Consequently, rewarding unethical behavior does not sit well with me. I also think "users will switch to Chrome" is an easy cop out which I doubt is true as ppl don't easily switch.

On many occasions I've pointed out unethical/problematic behavior by Google (and others) to make ppl aware that there is a problem that needs ...

@rugk to be fixed (imo). And I try to point to better alternatives.
But when those issues are hidden, 'normal users' will never see a problem and thus never see a reason to adjust their behavior, which only strengthens Google's position allowing them to do even more harm then they already do.

So while FF behavior might be seen a benign at first glance, in the long term it will do more harm then the short term 'gain'.

@FreePietje okay one more argument: Your claim is users are unlikely to switch the browser. (which I'd rather not follow for browsers, considering some users use two browsers… though… mhh… whatever)

However, if you say this, then users are also (IMHO even more*) unlikely to switch the software in their browser, i.e. switch from the bad-behaving Steam to uhm… dunno… Jitsi Meet (for this feature?)…

@FreePietje *i guess even more, because users have learned that switching their browser keeps all other websites functional

(whereas the change from oen other software/website to a completely different one is much bigger)

I wish there was a 'quick fix' for this, but I fully realize that I am/need to be in this for the long haul.
It will take considerable time for people to see the pattern of harmful behavior AND to let them realize that they can and need to be part of the solution.

See also x0f.org/@FreePietje/1033304125

@rugk In a similar vein, I get annoyed by nos.nl/artikel/2315967-kabinet (dutch) where the Dutch gov wants to mandate updates for IoT devices.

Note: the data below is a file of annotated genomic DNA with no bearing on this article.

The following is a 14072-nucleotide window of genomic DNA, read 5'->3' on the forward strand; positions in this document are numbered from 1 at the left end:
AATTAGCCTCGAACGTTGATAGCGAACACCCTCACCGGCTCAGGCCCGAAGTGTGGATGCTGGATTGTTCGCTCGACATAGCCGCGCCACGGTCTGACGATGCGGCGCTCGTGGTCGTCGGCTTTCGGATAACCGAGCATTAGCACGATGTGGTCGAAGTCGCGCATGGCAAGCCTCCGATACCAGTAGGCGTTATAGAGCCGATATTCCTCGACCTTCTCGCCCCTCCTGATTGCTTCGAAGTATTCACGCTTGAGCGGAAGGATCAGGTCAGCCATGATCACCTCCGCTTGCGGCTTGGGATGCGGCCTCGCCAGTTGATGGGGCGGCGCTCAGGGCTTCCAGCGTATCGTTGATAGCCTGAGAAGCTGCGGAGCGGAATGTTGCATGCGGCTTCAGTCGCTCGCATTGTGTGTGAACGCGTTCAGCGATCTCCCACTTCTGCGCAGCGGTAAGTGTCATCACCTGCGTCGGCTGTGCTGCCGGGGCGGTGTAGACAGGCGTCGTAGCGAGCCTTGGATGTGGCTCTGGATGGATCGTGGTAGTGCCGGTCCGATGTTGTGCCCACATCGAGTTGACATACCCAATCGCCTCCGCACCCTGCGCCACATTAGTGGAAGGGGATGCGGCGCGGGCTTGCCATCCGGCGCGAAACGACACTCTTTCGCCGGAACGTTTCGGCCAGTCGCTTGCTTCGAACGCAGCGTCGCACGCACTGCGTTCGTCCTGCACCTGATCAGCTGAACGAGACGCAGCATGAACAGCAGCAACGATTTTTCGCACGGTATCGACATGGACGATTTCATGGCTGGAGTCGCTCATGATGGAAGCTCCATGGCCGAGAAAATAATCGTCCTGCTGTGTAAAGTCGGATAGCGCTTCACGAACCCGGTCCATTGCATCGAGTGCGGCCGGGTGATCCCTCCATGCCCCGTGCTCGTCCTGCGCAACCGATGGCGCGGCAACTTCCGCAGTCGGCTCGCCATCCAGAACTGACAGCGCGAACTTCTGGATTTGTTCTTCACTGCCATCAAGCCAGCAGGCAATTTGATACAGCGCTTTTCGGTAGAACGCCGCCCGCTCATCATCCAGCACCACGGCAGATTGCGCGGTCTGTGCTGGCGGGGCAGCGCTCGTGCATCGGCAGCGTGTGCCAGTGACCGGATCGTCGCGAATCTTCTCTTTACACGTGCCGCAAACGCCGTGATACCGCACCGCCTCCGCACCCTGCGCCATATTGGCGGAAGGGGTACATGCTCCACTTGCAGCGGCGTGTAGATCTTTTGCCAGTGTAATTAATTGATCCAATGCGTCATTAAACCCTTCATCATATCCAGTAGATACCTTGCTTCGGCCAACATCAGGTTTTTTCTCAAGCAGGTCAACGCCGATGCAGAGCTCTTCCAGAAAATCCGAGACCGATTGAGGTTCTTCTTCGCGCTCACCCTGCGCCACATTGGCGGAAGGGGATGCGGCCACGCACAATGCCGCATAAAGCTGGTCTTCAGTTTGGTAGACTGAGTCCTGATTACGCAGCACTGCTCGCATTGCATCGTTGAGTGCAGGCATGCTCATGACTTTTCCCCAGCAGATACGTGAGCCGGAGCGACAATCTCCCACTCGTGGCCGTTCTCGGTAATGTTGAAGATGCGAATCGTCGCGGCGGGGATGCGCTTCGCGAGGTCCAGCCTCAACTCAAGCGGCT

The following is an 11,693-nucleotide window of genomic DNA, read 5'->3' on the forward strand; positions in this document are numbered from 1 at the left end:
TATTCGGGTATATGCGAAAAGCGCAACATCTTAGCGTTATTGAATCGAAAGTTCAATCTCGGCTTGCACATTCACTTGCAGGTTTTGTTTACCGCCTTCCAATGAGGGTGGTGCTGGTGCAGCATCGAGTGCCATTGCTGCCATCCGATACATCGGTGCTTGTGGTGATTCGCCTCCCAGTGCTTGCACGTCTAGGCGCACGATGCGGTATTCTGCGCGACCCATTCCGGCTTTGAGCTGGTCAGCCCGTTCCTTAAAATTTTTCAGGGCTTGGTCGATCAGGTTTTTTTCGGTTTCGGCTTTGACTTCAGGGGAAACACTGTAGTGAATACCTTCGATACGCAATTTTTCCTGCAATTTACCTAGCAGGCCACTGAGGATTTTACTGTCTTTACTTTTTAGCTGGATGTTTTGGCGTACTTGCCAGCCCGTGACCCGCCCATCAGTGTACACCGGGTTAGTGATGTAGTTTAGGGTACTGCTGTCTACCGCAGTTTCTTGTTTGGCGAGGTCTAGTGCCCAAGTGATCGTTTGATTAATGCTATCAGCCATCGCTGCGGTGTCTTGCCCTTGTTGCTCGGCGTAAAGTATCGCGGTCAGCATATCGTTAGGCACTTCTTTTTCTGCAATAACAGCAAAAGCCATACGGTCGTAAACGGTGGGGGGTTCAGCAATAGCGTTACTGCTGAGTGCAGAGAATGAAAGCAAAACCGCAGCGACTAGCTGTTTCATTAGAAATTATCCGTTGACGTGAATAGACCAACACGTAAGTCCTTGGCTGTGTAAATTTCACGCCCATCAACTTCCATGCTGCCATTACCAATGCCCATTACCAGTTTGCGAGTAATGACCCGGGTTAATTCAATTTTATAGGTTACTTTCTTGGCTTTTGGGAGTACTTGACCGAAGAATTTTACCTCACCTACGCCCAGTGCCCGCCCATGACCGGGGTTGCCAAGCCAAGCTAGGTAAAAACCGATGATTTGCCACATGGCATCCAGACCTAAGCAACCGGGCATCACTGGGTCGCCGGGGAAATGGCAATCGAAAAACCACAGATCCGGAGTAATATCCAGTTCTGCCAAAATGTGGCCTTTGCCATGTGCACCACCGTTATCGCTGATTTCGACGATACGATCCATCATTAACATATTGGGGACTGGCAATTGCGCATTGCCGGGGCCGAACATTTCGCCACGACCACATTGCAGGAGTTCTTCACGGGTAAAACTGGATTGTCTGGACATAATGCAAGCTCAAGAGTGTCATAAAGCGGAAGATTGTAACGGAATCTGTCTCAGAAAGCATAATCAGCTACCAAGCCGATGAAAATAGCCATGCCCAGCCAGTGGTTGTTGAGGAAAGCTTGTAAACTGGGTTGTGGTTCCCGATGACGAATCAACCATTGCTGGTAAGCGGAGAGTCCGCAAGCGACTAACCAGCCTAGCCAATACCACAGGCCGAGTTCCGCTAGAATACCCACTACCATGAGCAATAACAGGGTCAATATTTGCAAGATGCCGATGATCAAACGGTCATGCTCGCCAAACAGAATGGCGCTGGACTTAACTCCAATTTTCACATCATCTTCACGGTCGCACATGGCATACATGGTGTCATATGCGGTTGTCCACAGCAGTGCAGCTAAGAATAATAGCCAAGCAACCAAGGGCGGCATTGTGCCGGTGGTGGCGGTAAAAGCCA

It may make sense at first glance, but it's fighting the wrong problem. It will also not happen/work. Your Android powered fridge will NOT receive 15+ years of security fixes, because Google won't give a shit after 1-2 years and your manufacturer will just tell you to buy a new fridge.
All that so you can receive a notification on your app that your milk is up?

@FreePietje we get off-topic, but I'd also disaggree here.

Argument "not works" is strange. If it's law, the producer has to make it happen. And if they maintain their own kernel then after Google discontinues support.

Also I don't get what your alternative solution would be.

@rugk Also mentioned in the article: mandatory updates for mobile phones, which afaik is already required. How's that working out? ;-)

Having cameras all over your fridge (inside and outside) and connected to the internet fixes what problem?
When I pour myself a glass of milk I can see/feel whether I'm running out and need to buy some new.
Lately there has finally been some controversy about Ring doorbells.
Does your doorbell/fridge really need to be connected to the internet?

wrt "not works": the shop where you buy your device/fridge is the one who will be responsible. Not your fridge manufacturer and not Google. How is your sales person going to pressure the fridge manufacturer to solve his/her problem? (The article already identified/described this issue superficially)
We've already seen that it is impossible in the Android world, which is likely to be used in many IoT appliances.

/end OT (?)

Hu, in the Netherlands there are mandatory phone updates?

In Germany at least that is not required.

@rugk Then I might have been mistaken as it seems unlikely to be in .nl but not in .de/.eu
I am sure that there was at least a discussion about it (3 years iirc, still below the lifespan I normally have for my phone)

I lean towards @rugk's take on this, as a tactical stance, but appreciate
@FreePietje's position from a strategic perspective.

So, thanks to @rugk for raising the point and @FreePietje for keeping it real.

@FreePietje counter-arguments:
1) actually, these websites do not care. They would implement proper webstandards if they would care about the lost users of Firefox/any other device, but actually Firefox market share is too less too matter.
80% of users use Chrome anyway, so they don't care…

2) I doubt the information "Firefox will fix sites that deliberately break/work only in Chrome for you." if an informational message to users.

Again: Usual users just care that it works™.